Several days later, on October 29, 1985, the Amsted board terminated certain pension plans covering substantially all Amsted employees who were not subject to collective bargaining agreements. The board's goal was to make the excess assets in the plans (estimated by Goldman Sachs to be worth approximately $75 million) available to finance an MBO. On November 4, 1985, an MBO proposal was finally presented to the Amsted board by the ESOP trustees and members of Amsted senior management (the "MBO Group"). Under the proposal, the MBO Group would purchase all of Amsted's outstanding stock for $37 per share of cash and $27 per share in principal amount of a new issue of subordinated discount debentures, valued at $11 per share.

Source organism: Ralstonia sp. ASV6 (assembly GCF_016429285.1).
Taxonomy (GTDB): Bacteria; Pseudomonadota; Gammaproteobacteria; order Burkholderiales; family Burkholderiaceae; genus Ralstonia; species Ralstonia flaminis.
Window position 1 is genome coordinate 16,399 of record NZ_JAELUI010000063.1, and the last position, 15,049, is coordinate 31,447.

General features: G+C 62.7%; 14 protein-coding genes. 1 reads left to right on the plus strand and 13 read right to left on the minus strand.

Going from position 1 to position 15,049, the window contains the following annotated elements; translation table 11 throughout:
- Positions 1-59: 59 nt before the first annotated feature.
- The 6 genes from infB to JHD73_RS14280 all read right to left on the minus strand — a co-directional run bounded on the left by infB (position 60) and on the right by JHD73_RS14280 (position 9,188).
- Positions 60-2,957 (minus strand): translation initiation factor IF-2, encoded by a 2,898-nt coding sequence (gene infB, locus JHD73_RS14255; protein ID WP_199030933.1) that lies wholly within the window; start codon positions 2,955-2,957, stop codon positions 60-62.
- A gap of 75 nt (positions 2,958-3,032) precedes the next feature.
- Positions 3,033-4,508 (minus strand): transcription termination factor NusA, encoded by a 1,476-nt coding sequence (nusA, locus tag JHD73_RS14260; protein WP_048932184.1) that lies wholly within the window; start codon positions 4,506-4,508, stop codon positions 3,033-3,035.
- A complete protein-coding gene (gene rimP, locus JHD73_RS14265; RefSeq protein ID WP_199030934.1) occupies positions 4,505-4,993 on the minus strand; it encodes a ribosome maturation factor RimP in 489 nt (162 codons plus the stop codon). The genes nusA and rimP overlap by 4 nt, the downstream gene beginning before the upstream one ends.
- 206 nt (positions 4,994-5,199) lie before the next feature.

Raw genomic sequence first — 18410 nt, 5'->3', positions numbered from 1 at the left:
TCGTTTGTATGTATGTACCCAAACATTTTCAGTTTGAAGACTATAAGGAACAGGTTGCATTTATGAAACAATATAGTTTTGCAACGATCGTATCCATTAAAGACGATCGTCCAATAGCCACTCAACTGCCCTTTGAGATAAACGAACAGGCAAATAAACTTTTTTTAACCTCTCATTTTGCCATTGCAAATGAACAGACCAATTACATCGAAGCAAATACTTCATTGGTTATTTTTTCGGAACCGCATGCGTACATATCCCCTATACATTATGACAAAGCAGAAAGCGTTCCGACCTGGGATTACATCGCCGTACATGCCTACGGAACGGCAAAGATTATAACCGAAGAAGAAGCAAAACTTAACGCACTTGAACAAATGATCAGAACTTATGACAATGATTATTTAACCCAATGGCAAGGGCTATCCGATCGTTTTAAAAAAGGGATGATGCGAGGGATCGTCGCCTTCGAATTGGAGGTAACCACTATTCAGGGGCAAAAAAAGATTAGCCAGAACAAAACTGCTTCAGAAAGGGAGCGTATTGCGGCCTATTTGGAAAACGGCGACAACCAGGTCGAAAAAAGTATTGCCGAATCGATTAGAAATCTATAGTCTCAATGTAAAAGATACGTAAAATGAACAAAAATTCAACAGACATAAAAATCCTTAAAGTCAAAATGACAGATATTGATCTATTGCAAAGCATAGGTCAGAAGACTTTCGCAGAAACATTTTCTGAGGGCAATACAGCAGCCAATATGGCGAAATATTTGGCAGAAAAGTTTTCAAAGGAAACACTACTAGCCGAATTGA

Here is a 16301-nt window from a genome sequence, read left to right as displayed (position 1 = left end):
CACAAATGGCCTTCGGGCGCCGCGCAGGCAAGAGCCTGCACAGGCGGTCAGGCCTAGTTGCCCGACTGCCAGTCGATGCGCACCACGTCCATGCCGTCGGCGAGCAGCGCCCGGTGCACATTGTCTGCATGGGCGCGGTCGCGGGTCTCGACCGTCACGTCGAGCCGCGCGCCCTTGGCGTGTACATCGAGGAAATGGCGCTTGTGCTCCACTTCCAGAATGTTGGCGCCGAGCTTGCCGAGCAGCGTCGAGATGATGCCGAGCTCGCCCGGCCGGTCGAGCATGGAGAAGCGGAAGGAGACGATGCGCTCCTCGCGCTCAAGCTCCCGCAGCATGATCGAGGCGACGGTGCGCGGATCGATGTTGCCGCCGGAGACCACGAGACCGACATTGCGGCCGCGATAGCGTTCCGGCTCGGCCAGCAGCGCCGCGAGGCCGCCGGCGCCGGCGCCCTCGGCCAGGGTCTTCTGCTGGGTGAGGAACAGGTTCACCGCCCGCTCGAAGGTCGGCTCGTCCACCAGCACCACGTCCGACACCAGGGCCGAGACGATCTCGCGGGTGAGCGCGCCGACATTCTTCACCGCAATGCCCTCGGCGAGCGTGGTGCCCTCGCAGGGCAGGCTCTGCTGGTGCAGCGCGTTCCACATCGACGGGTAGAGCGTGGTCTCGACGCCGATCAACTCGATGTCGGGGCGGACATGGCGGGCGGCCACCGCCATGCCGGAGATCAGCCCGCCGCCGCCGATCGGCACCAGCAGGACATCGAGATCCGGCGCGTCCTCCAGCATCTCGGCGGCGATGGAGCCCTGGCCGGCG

The next day, the first of the suits involved in this litigation was filed. Three similar suits were filed in the course of the following week. It was the plaintiffs in these four suits who eventually reached the settlement with Amsted that is the subject of this appeal.[1] At about the same time, the MBO proposal hit a roadblock. Citibank, which had informally agreed to assemble financing for the deal, concluded that the proposed transaction was too highly leveraged and withdrew its support. On November 13, 1985, First National Bank of Chicago ("First National") agreed to take Citibank's place. However, First National [1283] proposed that $3 per share of cash in the original proposal be replaced with preferred stock having a face value of $4 and a market value of $3. The total value of this package of consideration remained $48 per share.